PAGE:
Why did Adobe abandon the deal of the year with Figma?

  • Adobe and Figma end $20 billion merger amid regulatory pressure.
  • Regulators feared innovation loss due to Adobe’s design software dominance.
  • Figma emerges victorious, Adobe faces strategic considerations post-termination.

In an unexpected turn of events, Adobe and Figma jointly declared the termination of their highly anticipated $20 billion merger, succumbing to mounting regulatory pressure from the UK and EU. As the dust settles, Adobe finds itself writing a hefty check of $1 billion as a reverse termination fee to Figma.

Figma’s victory lap

Figma has gained a legion of loyal fans by catering to the needs of designers and teams through its powerful collaboration, flexibility and user-friendliness. They celebrate this as a clear win for product design platforms and consumers, claiming that “Adobe blinked first”. Going forward, more companies will innovate in the UX/UI space. The timely intervention of regulators put an end to Adobe’s delusion of monopolising the market. If anything, Adobe will need to restart the stalled development of Adobe XD and is still worried about Figma’s continued growth weighing them down; Adobe previously abandoned Macromedia Fireworks, leaving a huge void in the lightweight vector design tools space. This failed merger seems to be yet another sign that the brutal economic tactics used to suppress competitors are beginning to fail.

The great Adobe escape

But at the same time, there are still observers who take the opposite view. The reality is that Figma got screwed – Adobe did not overpay for Figma after the market downturn. Calling off the merger may have been a calculated strategic move to avoid overpaying for Figma in an uncertain market. That’s not to say it’s not a win for consumers, but it’s definitely a loss for the Figma team. Because the truth is, as some users mentioned, “The problem is like Facebook paying huge amounts for Whatsapp. The company isn’t really worth that much money. It is worth so much to Adobe because of the threat it poses”.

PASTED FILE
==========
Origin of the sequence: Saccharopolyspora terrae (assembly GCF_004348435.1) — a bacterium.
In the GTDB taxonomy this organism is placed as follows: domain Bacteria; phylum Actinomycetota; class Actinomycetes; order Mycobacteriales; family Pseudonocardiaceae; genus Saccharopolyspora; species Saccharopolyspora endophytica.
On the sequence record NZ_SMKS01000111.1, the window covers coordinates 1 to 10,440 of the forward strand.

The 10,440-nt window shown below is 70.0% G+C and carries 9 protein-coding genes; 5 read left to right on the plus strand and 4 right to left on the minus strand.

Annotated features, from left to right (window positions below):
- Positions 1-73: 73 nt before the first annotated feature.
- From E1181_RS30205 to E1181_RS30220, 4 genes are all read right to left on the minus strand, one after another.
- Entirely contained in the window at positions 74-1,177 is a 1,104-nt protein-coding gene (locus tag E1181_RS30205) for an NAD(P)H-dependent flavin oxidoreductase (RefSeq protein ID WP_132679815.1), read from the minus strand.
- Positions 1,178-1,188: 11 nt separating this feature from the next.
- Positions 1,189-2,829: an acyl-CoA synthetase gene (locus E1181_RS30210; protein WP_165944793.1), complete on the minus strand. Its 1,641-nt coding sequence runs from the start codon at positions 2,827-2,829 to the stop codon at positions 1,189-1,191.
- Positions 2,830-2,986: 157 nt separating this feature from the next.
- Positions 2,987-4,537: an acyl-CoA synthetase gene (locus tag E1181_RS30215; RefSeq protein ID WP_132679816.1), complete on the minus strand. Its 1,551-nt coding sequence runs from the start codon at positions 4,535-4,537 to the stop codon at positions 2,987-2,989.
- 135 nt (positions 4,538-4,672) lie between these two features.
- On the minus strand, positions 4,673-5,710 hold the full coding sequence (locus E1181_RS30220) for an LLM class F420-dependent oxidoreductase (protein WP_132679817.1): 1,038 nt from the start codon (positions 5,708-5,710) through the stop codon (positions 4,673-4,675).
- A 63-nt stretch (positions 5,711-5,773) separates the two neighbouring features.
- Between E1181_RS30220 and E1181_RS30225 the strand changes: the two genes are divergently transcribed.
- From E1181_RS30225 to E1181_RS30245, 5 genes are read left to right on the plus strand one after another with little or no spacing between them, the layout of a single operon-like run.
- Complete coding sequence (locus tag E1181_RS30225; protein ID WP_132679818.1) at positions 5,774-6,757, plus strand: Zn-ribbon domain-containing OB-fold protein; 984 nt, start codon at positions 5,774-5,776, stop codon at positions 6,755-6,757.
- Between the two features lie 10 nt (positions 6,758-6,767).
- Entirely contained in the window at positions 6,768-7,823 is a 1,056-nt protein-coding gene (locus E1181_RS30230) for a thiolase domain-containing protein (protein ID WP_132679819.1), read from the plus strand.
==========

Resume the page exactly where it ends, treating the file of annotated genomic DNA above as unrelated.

Some users from India also expressed regret at not being able to use full paid versions of content because of Figma’s two-year inability to resolve issues with the local regulatory process. They were hoping for a new turnaround with the Adobe acquisition. Perhaps Figma’s next step is to improve the platform’s infrastructure in countries around the world. “Figma’s CEO seems to prefer being acquired to driving the business forward, almost as if he’s looking for early retirement.” , from X.

Antitrust saga unfolds

Regulators, alarmed by Adobe’s near-monopoly in the design software sector, were unwilling to greenlight the mega-deal. The concern centered around the potential stifling of innovation if Adobe absorbed Figma, a dynamic product design platform that had outshone Adobe’s XD application in popularity. Designers, echoing these apprehensions, feared a post-merger creative slump.

The UK’s Competition and Markets Authority (CMA) proposed remedies to salvage the deal, including a significant divestment of assets, source code, and engineers. Adobe, boldly rejecting these suggestions in a December 14th letter, set the stage for a showdown on December 21st.

Simultaneously, the European Commission and the US Department of Justice were gearing up for their own investigations. In the latest update, the Commission notes that Adobe and Figma have decided to terminate their agreement and that the EU has now closed its formal antitrust investigation into Adobe’s acquisition of Figma.


Coco Yao

Coco Yao was an intern reporter at BTW media covering artificial intelligence and media. She is studying broadcasting and hosting at the Communication School of Zhejiang.

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